Benjamin Franklin Papers

To Benjamin Franklin from Samuel Cooper, 1 June 1778

From Samuel Cooper

ALS: American Philosophical Society; incomplete ALS:1 University of Pennsylvania Library

Boston N.E. 1 June 1778.

My dear Sir,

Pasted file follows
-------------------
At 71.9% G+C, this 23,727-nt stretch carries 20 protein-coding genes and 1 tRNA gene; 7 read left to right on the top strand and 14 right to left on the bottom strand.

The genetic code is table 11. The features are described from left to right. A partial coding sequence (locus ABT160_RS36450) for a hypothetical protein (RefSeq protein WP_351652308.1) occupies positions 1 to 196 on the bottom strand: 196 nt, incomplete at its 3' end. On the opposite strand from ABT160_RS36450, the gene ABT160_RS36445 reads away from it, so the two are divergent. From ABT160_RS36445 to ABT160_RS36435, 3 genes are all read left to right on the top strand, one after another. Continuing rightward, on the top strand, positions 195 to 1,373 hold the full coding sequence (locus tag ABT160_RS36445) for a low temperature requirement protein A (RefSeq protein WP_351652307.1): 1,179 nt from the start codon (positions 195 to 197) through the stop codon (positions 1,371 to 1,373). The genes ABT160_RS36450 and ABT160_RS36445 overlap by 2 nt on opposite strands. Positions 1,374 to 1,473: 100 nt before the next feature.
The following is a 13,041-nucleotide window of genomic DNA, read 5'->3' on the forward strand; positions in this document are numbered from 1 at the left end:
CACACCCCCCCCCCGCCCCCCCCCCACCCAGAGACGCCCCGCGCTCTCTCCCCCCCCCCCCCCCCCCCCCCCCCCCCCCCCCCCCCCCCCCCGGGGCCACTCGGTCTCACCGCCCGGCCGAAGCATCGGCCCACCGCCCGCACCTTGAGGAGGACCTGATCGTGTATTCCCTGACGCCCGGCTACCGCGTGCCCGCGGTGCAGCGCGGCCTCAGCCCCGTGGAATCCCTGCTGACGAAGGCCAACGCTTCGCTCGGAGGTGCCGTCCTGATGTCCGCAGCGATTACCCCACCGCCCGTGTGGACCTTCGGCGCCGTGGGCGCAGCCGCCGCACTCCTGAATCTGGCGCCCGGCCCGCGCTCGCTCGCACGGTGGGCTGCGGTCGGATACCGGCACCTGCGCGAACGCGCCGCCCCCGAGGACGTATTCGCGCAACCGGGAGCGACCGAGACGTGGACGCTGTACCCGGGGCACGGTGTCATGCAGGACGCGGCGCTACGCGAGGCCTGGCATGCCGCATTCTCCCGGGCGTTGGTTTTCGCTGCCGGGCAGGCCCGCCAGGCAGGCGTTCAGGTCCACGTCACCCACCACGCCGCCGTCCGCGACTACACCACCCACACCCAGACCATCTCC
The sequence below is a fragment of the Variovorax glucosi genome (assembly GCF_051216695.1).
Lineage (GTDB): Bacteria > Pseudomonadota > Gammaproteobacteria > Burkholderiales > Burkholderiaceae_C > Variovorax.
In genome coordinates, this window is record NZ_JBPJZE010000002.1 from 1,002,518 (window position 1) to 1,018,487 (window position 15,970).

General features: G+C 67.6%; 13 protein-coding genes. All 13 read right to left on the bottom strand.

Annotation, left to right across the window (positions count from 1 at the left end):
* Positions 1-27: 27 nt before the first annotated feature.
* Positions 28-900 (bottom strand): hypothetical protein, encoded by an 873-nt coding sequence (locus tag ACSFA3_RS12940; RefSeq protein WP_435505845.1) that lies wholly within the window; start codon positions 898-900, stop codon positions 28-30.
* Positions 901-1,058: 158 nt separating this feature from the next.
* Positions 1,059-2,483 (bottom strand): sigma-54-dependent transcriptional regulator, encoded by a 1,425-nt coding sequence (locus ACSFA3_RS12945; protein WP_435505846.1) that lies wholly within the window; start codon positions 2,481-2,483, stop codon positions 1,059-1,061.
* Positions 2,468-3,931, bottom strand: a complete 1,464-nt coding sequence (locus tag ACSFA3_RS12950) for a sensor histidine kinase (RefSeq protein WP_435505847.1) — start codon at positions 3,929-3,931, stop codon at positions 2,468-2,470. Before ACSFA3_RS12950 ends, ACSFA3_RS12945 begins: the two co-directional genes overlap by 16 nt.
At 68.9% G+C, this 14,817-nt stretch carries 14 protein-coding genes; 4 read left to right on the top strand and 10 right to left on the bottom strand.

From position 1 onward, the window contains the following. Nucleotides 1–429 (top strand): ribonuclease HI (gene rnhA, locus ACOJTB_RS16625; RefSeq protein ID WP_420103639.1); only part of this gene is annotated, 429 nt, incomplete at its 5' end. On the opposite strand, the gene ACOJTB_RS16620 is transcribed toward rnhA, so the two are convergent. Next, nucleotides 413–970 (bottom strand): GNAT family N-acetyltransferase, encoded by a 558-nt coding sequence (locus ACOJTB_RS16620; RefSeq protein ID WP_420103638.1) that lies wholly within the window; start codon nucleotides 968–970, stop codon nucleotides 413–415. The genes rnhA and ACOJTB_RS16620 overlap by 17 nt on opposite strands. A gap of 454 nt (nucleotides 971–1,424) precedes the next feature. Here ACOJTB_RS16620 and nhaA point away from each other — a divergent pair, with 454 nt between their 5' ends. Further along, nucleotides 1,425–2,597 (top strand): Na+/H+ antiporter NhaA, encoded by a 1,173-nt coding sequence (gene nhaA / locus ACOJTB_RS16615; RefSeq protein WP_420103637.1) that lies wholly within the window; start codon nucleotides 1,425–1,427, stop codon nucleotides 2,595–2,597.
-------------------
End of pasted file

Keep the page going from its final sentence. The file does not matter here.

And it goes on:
Your Friends Mr. Carmichael and Mr. Holker left this Place last Thursday for York Town where the Congress sits. The Day before, being the Anniversary for Election of Counsellors, I had the Pleasure of dining with them in Public at Faneuil Hall, where the King of France, his Army and Navy, and our Embassadors at his Court were toasted. We had a very good Sermon on that day, in which as well as in the public Prayers, particular Notice was taken of that Monarch, our illustrious Ally. The French Gentlemen among us seem highly pleas’d with the repeated Marks of Respect paid to their Nation. We have seen the Annunciation of the Treaty by the French Embassador, and the Notice taken of it by the British King and Parliament. What could have been expected but an immediate Declaration of War? But poor Britain—what Weakness! What Bluster! What Embarrassment, and Irresolution! It has hitherto happen’d as I apprehended; She dares not engage in a War with France and these States united. I mention’d in one of my late Letters to you, the Hast with which the conciliatory Bills were sent over to us, after a first reading, and the noble Resolves pass’d by Congress upon that Step before they had heard a Word of the Alliance. These Bills together with a Third, perfected into Acts, tho with some Alterations have with the same eager Hast, been sent out to us from N. York and Philadelphia. A Year ago they might in a Degree have amus’d and divided us; now they have no Effect but to show the Weakness of Britain. While such a Proposition for Accomodation is held out, the Enemy has made a sudden Incursion from Rhode Island and Bristol, and with usual Barbarity burnt and destroy’d as much as their Precipitation would allow.2 What Infatuation!